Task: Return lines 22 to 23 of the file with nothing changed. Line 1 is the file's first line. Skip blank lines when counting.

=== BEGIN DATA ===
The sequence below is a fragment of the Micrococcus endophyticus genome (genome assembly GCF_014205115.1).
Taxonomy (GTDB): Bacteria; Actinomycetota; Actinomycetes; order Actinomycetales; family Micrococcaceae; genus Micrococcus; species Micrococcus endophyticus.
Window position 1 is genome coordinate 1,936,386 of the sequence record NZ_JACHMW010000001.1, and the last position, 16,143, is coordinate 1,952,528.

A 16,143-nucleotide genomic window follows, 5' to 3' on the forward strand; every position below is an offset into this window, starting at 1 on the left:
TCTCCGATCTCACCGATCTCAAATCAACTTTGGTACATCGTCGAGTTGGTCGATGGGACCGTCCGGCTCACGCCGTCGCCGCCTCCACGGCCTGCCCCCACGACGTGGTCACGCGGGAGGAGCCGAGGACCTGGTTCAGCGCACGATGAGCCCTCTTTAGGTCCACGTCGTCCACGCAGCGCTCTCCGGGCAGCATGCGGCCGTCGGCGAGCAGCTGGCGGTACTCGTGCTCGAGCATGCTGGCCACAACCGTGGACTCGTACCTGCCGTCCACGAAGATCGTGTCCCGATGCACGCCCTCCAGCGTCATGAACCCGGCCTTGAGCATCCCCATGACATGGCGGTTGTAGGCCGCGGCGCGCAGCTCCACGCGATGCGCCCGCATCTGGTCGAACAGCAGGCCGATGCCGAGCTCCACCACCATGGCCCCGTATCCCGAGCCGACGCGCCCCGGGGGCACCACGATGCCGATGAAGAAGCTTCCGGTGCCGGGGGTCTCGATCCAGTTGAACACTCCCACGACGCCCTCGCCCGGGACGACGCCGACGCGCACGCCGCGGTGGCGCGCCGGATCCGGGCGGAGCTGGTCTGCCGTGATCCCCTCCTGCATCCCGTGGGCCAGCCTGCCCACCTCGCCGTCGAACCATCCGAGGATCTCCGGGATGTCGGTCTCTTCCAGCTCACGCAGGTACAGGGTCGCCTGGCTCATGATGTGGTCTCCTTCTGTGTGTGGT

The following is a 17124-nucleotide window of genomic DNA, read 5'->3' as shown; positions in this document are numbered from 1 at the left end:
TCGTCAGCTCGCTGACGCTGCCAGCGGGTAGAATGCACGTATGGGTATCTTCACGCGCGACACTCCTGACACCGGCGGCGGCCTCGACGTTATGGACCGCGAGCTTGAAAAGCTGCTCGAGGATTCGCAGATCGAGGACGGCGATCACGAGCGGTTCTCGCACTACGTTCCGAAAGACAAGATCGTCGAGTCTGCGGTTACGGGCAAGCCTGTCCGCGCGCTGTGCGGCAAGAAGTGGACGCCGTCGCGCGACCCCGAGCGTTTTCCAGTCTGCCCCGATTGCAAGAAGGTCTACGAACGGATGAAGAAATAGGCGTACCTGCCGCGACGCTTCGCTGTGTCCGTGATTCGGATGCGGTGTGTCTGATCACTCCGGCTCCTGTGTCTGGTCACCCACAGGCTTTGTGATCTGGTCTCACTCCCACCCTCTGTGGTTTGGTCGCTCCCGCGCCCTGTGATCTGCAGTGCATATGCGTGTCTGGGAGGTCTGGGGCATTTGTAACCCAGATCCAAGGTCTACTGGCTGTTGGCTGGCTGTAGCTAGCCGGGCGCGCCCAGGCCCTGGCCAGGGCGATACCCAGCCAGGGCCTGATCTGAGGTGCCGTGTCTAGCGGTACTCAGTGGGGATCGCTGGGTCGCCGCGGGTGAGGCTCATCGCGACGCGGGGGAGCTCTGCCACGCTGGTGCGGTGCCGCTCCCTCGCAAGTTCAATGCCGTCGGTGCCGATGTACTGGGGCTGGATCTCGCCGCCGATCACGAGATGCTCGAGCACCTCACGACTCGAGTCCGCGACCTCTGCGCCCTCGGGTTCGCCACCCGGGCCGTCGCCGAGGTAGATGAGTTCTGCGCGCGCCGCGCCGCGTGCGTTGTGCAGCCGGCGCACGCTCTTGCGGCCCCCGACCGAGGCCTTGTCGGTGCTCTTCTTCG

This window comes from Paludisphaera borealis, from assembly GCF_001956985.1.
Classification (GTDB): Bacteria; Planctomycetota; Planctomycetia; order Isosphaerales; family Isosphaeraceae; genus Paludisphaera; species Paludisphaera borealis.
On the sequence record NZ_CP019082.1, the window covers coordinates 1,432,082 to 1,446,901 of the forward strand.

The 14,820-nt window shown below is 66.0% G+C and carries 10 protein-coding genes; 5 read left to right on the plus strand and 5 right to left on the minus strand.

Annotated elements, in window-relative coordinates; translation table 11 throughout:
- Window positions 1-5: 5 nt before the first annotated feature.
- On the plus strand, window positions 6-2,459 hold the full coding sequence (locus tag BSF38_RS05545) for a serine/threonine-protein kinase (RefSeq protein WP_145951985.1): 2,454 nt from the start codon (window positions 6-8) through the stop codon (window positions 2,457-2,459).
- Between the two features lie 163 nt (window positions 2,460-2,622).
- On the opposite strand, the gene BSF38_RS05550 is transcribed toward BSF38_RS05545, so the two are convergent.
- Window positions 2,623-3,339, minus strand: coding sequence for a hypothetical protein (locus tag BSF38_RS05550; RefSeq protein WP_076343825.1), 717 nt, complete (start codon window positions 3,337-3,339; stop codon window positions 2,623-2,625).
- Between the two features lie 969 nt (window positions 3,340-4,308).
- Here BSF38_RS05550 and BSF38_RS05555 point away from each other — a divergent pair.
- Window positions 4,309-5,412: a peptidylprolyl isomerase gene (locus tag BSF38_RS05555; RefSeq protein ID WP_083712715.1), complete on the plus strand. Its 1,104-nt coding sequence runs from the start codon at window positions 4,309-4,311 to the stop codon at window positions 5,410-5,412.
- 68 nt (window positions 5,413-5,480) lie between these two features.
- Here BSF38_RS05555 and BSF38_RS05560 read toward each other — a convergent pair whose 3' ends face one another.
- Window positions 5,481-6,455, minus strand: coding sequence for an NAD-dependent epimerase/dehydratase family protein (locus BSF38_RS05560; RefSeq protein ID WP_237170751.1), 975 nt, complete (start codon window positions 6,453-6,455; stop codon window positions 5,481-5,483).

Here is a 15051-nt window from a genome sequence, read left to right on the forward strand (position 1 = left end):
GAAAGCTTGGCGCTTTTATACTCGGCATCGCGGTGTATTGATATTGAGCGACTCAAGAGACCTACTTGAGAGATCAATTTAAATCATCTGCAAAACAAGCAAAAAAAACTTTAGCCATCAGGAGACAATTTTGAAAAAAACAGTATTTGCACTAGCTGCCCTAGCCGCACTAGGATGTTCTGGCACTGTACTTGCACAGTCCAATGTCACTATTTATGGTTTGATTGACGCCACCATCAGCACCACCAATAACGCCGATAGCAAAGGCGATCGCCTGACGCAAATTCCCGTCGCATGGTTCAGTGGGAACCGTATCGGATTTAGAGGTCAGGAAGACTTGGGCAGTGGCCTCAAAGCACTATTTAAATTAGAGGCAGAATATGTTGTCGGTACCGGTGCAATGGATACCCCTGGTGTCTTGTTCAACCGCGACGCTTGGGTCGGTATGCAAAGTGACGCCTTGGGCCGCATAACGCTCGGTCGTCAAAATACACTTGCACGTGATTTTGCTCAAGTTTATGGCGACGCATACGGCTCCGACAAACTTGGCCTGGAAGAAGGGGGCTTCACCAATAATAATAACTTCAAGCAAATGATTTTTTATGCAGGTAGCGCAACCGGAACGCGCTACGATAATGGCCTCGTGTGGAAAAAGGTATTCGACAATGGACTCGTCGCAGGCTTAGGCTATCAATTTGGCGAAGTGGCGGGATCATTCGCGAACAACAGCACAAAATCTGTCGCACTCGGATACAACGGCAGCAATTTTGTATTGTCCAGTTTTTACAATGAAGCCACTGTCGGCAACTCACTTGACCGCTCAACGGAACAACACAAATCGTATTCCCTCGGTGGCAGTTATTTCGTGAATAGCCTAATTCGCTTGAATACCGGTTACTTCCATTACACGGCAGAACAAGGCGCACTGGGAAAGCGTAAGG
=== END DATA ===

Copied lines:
- Here BSF38_RS05555 and BSF38_RS05560 read toward each other — a convergent pair whose 3' ends face one another.
- Window positions 5,481-6,455, minus strand: coding sequence for an NAD-dependent epimerase/dehydratase family protein (locus BSF38_RS05560; RefSeq protein ID WP_237170751.1), 975 nt, complete (start codon window positions 6,453-6,455; stop codon window positions 5,481-5,483).